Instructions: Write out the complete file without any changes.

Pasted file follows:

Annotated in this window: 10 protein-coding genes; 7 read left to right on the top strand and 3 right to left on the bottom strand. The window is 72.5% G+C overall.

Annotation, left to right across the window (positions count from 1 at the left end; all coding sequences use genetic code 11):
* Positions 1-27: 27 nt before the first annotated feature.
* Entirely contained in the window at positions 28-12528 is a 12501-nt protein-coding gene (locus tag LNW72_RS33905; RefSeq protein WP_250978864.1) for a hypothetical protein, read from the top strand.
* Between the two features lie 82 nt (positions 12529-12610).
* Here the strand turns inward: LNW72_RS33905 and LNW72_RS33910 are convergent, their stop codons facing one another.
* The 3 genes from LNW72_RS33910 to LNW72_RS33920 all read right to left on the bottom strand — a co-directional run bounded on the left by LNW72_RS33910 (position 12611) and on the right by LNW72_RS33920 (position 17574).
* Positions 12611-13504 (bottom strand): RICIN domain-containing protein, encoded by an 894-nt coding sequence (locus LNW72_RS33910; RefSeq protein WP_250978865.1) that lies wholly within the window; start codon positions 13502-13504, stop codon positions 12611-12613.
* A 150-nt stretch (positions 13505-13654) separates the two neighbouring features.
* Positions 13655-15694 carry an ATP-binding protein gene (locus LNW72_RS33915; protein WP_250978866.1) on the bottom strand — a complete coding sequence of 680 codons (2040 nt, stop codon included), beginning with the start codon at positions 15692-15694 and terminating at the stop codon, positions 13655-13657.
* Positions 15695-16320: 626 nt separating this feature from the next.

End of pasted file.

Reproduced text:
Annotated in this window: 10 protein-coding genes; 7 read left to right on the top strand and 3 right to left on the bottom strand. The window is 72.5% G+C overall.

Annotation, left to right across the window (positions count from 1 at the left end; all coding sequences use genetic code 11):
* Positions 1-27: 27 nt before the first annotated feature.
* Entirely contained in the window at positions 28-12528 is a 12501-nt protein-coding gene (locus tag LNW72_RS33905; RefSeq protein WP_250978864.1) for a hypothetical protein, read from the top strand.
* Between the two features lie 82 nt (positions 12529-12610).
* Here the strand turns inward: LNW72_RS33905 and LNW72_RS33910 are convergent, their stop codons facing one another.
* The 3 genes from LNW72_RS33910 to LNW72_RS33920 all read right to left on the bottom strand — a co-directional run bounded on the left by LNW72_RS33910 (position 12611) and on the right by LNW72_RS33920 (position 17574).
* Positions 12611-13504 (bottom strand): RICIN domain-containing protein, encoded by an 894-nt coding sequence (locus LNW72_RS33910; RefSeq protein WP_250978865.1) that lies wholly within the window; start codon positions 13502-13504, stop codon positions 12611-12613.
* A 150-nt stretch (positions 13505-13654) separates the two neighbouring features.
* Positions 13655-15694 carry an ATP-binding protein gene (locus LNW72_RS33915; protein WP_250978866.1) on the bottom strand — a complete coding sequence of 680 codons (2040 nt, stop codon included), beginning with the start codon at positions 15692-15694 and terminating at the stop codon, positions 13655-13657.
* Positions 15695-16320: 626 nt separating this feature from the next.